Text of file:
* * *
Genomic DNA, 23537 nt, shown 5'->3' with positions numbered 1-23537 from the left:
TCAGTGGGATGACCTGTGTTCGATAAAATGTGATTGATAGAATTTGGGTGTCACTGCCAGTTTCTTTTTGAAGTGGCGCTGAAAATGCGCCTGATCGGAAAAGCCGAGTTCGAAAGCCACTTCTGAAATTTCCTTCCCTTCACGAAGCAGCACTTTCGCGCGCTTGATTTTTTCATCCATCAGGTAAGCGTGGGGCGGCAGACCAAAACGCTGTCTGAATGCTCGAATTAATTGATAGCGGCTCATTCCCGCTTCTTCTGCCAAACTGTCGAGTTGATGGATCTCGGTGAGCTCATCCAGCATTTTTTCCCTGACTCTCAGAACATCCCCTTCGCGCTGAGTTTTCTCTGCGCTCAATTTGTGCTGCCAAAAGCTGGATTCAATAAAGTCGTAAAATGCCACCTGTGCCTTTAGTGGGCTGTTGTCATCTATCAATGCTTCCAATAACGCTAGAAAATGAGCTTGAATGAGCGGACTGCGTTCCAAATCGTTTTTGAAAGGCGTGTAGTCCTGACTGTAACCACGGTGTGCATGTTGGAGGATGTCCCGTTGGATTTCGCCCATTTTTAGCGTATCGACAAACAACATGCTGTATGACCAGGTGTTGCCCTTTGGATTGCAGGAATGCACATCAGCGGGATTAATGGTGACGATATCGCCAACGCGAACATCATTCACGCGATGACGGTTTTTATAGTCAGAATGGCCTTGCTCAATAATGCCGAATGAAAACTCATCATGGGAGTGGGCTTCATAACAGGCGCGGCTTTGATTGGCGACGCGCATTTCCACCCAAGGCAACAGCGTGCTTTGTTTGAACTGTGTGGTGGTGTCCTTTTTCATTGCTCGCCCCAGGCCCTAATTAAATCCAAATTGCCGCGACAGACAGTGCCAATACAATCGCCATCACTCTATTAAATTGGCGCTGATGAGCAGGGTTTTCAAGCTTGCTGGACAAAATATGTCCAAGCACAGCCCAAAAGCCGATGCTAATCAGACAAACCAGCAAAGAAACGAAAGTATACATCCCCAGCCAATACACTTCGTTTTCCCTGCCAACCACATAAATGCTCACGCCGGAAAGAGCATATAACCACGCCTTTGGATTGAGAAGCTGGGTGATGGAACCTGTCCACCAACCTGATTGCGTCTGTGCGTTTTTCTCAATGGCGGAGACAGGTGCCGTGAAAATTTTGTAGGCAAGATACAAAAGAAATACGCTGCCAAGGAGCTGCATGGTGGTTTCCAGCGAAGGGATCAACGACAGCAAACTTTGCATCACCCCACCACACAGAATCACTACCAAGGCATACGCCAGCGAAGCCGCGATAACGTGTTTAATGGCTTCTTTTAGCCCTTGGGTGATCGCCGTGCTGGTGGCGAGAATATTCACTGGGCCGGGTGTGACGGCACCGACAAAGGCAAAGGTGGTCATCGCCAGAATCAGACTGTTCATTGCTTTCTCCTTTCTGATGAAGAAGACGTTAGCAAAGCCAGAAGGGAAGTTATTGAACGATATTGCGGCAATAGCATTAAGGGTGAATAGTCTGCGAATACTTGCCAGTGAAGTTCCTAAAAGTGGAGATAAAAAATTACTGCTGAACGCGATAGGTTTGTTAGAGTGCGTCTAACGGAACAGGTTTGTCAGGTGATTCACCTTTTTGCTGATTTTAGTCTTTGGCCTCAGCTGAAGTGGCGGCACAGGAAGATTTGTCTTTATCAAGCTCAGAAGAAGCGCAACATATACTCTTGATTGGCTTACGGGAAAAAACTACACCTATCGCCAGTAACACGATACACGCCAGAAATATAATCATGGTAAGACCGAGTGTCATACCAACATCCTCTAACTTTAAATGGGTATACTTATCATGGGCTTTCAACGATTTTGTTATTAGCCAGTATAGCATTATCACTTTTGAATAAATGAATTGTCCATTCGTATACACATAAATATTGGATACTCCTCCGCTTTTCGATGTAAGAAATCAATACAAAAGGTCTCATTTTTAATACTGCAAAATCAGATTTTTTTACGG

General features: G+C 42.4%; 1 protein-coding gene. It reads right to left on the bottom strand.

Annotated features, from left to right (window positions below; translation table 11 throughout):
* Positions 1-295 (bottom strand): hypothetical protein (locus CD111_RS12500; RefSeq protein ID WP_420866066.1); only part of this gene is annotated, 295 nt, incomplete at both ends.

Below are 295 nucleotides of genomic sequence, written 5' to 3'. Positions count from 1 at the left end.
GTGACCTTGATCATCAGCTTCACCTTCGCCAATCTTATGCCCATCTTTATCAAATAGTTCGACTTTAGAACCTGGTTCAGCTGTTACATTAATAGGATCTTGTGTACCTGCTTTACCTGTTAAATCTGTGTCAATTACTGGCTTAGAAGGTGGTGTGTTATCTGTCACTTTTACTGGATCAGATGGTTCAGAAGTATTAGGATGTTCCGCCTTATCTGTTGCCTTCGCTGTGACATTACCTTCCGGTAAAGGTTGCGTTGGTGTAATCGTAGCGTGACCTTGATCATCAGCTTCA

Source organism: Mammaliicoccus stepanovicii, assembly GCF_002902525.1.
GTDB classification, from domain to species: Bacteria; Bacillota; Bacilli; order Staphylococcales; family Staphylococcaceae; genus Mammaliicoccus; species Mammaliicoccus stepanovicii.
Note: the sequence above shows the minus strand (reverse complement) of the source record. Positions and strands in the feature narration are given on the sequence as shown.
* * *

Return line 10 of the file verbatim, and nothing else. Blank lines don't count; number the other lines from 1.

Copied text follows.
Note: the sequence above shows the minus strand (reverse complement) of the source record. Positions and strands in the feature narration are given on the sequence as shown.